Choosing Furniture

Choosing the right furniture is going to be a crucial step in the renovation of your property. Knowing how to mix modern and traditional furniture together well can take practice and a keen eye. However, plenty of people manage it perfectly well.

  • Don’t be afraid to mix modern and period furniture. Bringing in contemporary furniture only could clash with your interior design. You may get plenty of comfort, but you could be doing your home a disservice.
  • Once again, blending two ages of furniture together is a great way to create a liveable, modern space with enough period character for it to look unique.
  • Think about period furnishings which you can upgrade to modern standards. Look at vintage armchairs, standing lamps, and even artwork. Try to strike an equal balance between modern and period touches. Too much of one era could change the whole look of a room.
  • You could have period lighting pieces and storage, such as cupboards and cabinets, alongside simple, unassuming chairs and sofas. The modern pieces you are going to want to bring in should be straightforward, not distracting. Your visitors’ eyes should be drawn to the few well-chosen period pieces you have brought in, while they should take advantage of modern comforts.
  • Faux fireplaces and coal burners may also be a nice touch depending on the style of home you are looking for.
  • If you’re thinking about period bedroom design ideas, look for a large bed with ornamental flourishes as your centrepiece. Use mirrors to expand the look of the room, but don’t overdress it otherwise. Providing your bed frame is striking, and contemporary in comfort and functionality; you will be doing more than enough.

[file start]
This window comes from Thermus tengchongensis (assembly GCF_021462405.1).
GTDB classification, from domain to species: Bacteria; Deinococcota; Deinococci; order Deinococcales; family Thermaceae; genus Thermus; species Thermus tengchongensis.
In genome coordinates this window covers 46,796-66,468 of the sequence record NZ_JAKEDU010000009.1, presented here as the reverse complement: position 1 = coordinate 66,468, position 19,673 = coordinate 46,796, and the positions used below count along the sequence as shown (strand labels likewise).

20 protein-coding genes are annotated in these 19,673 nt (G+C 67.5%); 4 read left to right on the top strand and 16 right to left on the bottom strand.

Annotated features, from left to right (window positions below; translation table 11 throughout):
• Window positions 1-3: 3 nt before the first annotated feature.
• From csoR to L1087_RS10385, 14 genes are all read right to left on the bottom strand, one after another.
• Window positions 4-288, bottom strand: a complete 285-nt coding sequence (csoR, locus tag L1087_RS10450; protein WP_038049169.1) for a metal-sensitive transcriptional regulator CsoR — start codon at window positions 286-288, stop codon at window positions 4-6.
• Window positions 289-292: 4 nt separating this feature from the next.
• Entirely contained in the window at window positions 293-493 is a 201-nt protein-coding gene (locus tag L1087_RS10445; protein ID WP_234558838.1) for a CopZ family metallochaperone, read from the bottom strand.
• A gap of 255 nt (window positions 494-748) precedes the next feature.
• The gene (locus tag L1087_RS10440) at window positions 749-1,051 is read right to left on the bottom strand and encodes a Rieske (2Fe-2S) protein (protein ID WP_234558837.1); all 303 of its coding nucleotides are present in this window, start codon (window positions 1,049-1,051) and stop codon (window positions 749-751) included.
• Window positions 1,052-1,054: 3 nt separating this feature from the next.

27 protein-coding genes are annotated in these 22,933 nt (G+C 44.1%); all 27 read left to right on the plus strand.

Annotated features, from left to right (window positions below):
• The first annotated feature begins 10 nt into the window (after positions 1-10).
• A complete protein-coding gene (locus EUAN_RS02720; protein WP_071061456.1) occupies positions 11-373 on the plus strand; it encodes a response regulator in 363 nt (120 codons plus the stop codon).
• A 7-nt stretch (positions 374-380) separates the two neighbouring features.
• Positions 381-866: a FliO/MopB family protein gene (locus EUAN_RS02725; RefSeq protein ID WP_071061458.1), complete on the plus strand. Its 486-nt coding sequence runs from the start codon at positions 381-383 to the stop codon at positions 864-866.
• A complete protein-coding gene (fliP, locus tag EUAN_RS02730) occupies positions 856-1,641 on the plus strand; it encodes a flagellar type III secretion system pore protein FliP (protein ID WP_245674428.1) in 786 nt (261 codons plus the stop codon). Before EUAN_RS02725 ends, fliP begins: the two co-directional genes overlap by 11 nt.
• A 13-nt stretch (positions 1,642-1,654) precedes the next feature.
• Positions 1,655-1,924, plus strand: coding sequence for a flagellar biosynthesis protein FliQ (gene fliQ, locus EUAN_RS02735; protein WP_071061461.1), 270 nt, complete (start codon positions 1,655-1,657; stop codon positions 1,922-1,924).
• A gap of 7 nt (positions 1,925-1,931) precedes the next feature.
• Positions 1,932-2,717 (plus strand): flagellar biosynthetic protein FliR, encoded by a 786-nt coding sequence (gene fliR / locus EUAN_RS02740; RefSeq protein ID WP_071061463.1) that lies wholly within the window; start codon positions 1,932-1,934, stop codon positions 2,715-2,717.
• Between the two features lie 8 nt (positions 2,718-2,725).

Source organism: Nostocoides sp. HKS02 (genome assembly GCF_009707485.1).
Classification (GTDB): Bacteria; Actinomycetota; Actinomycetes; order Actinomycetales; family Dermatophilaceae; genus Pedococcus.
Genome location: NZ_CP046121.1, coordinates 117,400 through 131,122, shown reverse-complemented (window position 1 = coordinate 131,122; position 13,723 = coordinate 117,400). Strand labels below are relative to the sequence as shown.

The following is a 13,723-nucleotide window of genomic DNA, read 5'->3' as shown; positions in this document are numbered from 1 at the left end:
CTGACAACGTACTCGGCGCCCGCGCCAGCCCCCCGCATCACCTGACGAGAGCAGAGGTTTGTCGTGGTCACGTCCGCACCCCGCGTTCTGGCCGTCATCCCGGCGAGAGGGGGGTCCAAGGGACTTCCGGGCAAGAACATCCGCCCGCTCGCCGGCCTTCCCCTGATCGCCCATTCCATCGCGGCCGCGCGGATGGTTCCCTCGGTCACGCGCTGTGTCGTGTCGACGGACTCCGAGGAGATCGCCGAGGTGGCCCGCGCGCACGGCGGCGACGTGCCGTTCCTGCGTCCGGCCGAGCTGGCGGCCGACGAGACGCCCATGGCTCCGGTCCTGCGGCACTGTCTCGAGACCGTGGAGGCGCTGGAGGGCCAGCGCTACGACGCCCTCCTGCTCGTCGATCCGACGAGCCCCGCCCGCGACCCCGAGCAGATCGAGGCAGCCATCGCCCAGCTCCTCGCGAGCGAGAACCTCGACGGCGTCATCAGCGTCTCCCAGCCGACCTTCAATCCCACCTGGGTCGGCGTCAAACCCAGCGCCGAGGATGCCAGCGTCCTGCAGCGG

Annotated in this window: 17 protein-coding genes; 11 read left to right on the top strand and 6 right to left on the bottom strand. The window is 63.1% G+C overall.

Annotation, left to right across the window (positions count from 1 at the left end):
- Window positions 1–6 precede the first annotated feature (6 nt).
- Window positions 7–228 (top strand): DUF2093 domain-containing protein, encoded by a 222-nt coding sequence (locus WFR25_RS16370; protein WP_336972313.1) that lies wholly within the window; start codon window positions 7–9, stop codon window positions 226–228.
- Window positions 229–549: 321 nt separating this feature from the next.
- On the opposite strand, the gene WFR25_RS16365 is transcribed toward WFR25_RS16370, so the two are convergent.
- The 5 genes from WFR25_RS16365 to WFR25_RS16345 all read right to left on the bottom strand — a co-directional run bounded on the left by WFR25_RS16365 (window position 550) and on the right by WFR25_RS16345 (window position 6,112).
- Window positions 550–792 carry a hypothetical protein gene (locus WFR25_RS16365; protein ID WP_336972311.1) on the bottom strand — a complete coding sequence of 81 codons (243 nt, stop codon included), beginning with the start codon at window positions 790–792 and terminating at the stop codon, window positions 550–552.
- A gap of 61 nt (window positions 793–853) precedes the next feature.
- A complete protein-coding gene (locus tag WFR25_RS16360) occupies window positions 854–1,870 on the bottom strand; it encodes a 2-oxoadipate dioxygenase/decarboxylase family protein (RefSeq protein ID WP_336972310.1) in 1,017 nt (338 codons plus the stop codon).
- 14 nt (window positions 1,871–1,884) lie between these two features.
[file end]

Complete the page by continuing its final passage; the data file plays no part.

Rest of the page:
The Courtyard Garden Approach

Many period home renovations make use of small, courtyard garden spaces to help complement their interior spaces. Courtyard gardens can be enjoyed from inside your home, which means when cultivated well, they can blend in with your interior design choices.

  • Upgrading a courtyard garden is an excellent idea if your living areas are particularly muted or dominated by bay windows. These gardens can be used all year round as they are often well-enclosed, and you’ll be able to look out on anything you may be growing from the comfort of your living or dining room.
  • Courtyard-style gardens may be small, but you can do a lot with them. Be creative with paving, plant pots, central arrangements and water features. Try to match the era of the property itself as closely as possible.

Considering Bathrooms

Bathroom spaces can often be some of the trickiest to modernise successfully. We all need modern bathroom fittings. However, there are a few period bathroom features you can bring in to strike a clearer balance.

  • Ornate mirrors, sink and tap designs can make all the difference. Naturally, you are going to need modern facilities in a bathroom for health and safety reasons. However, by making use of certain flourishes and styles, you can evoke periods such as the Victorian era with ease.
  • A traditional bathtub, inspired by period architecture and fittings, will work wonders as a centrepiece. This, too, will carry all the modern effects and functionalities you need it to.

When it comes to upgrading a period bathroom, modern comforts are key. However, that doesn’t mean you should sacrifice styling it in the fashion of the property.


From period home colour schemes to learning how to mix modern and traditional furniture, striking the right balance takes time and patience.

For specialist help, advice and project support, our design and build team is always here to help.

Call Period Extensions & Designs today on 03 9882 5255 or click here.